When people walk towards the glaciers today, it is perhaps not to marvel but to mourn their disappearance.
Glaciers around the world, from the US state of Oregon to the Swiss Alps, have been burial grounds as people praise once mighty bodies of ice that have been pronounced dead.
In 2019, such ceremony took place on Iceland’s Okjökull glacier, believed to be the first to disappear due to climate change. Mourners unveiled a plaque announcing that all major glaciers in the country are expected to follow over the next 200 years.
The psychological strain caused by the observable loss of iconic winter landscapes has been called “climate grief” by Panu Pihkala, a postdoctoral researcher at the University of Helsinki in Finland who specializes in eco-anxiety.
Although for decades communities have felt “unease and unease at the changing seasons” due to climate change, that anxiety has turned into mourning as snow and ice recede visibly, Pihkala explained.
The grief over the loss of winter will spread more widely as global warming increases. The North Pole, that mythical Arctic winter wonderland, is heats up three times faster than the world average. In the not-too-distant future, cultural depictions of European and North American Christmases, with people bundled up in hats and scarves skating on frozen lakes or sledding down snowy hills, might be a thing of the past.
Eco-anxiety and climatic mourning
Weather grief is hard to overcome because it anticipates loss that often hasn’t happened yet, Pihkalu said. He notes that this year there was a lot of snow in Finland, but last year there was very little. This adds to an existing anxiety of wanting snow but not knowing if it will ever come, a feeling which Pihkala says has a specific word in Finnish, “lumiahdistus”.
Climate mourning concerns “solastalgia” – a combination of the word comfort and the Greek word for pain, algos – a term coined by environmental philosopher Glenn Albrecht to describe the psychic pain caused by the loss of the environments in which we find comfort.
“As opposed to nostalgia – the melancholy or homesickness felt by individuals when separated from a loved home – solastalgia is the distress produced by environmental change,” Albrecht and his co-researchers wrote in a 2007 article in Australasian Psychiatry.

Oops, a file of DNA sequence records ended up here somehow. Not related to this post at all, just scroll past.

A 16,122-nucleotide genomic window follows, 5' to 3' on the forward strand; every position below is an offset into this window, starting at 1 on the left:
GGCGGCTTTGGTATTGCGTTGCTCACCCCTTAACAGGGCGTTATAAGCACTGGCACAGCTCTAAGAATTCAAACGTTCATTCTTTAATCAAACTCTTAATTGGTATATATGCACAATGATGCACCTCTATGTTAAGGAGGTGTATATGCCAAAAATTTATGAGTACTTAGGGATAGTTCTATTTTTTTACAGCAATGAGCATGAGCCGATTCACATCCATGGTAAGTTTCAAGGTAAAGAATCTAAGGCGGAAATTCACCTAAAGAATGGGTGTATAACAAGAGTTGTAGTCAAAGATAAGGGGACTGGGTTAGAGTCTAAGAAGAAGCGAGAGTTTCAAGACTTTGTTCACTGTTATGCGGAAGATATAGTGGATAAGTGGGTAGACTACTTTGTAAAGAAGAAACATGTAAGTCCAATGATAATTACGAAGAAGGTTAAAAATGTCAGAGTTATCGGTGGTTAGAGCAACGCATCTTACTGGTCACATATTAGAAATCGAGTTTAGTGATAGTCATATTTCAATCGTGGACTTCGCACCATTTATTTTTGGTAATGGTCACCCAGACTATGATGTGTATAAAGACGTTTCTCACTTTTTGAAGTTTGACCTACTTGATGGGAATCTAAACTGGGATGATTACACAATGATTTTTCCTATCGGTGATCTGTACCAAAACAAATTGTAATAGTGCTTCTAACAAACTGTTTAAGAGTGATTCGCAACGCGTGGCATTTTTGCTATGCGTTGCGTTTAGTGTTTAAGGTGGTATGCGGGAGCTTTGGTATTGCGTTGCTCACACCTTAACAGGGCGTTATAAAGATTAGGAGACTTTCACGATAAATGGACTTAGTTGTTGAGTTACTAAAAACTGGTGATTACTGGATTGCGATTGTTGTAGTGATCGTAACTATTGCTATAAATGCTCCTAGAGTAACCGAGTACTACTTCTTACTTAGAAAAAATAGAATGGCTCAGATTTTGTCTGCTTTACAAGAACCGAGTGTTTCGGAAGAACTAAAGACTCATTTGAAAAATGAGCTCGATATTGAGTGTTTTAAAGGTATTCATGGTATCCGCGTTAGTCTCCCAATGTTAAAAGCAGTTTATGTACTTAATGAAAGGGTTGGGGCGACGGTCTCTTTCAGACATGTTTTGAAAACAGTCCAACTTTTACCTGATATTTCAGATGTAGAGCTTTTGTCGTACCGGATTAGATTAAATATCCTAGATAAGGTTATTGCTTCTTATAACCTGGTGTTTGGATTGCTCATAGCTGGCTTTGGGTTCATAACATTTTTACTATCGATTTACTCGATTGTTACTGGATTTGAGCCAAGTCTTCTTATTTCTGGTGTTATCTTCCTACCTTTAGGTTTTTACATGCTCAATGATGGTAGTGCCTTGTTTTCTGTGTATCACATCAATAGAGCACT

Solastalgia refers to the grief experienced at the disappearance of the world we once knew.
But with the observable loss of glaciers and snow-capped landscapes, this solastalgia has morphed into what some researchers also call “ecological grief”.
These eco-emotions are also driven by deeper material and cultural loss. Indigenous peoples in Alaska, for example, experience real fear as melting sea ice threatens communities with both displacement and loss of what the polar researcher Victoria Hermann called “a way of life handed down from time immemorial.”
Climate change and cultural loss
For the Sami community, who live near the Arctic Circle, snow is vital, especially when it comes to their traditional reindeer herding culture.
“If the reindeer are not herded in hard snowfall or hard frost, the basis of the whole livelihood fades”, says Klemetti NäkkäläjärviSami cultural anthropologist at the University of Oulu in Finland, in a lecture on climate change and the Sami people.
“Climate change equates to cultural change for many indigenous peoples,” he said ahead of the 2021 UN climate conference. Having lived the Sami way of life, Näkkäläjärvi said he saw ” changes every day”, including loss of language due to climate-related displacement.
The disappearance of mountain glaciers from Kilimanjaro to the European Alps also has a particular psychological impact.
Indigenous communities like the Sami are hard hit by losses from global warming
While there is a cultural attachment to mountains and their “multitude of different ecosystems”, glaciers make these landscapes “unique in people’s imagination”, notes Giovanni Baccolo, postdoctoral researcher in glaciology at the University of Milano- Bicocca in Italy.
“Glaciers are literally another world,” he added, “the icons of the mountains.” But as they retreat, it has “impoverished” our identification with mountain landscapes, Baccolo said. Once these ice caps have melted, future generations will not draw the Alpine mountains “with a white hat”.
Baccolo posts photos on social media comparing today’s glaciers to those of a century ago.
“The retreat of glaciers is an extremely powerful symbol of the environmental consequences of climate change,” he said. “There is no denying that when we look at comparisons showing drastic retreat of glaciers, we are overwhelmed.”
Can activism help address climate grief?
Losing winter landmarks such as glaciers alerted people to the impending climate change.
As Iceland’s Okjökull glacier memorial plaque says: “We know what is happening and what needs to be done. Only you know if we have done it.”
Sören Ronge, coordinator of Protect Our Winters Europe, a climate advocacy group based in Innsbruck, Austria, acknowledges “climate anxiety” but seeks to “engage people in climate advocacy and push governments to find solutions “.
All over the world, glaciers are retreating, like here in Indian Kashmir
For Pihkala, climatic grief can lead to resistance, but it depends on the psychological resilience of activists.
“If they feel anxiety and sadness, that often also leads to guilt,” he said, describing the process of recognizing that we are all part of the climate emergency.
Baccolo believes that witnessing the staggering rate of melting glaciers has, at the very least, radically increased our awareness of the climate crisis and our contribution to it.
“We are sad,” he said, referring to the funeral of the missing glaciers. “We are seeing an incredible piece of nature disappearing and we know we have a part to play in that.”
Edited by: Jennifer Collins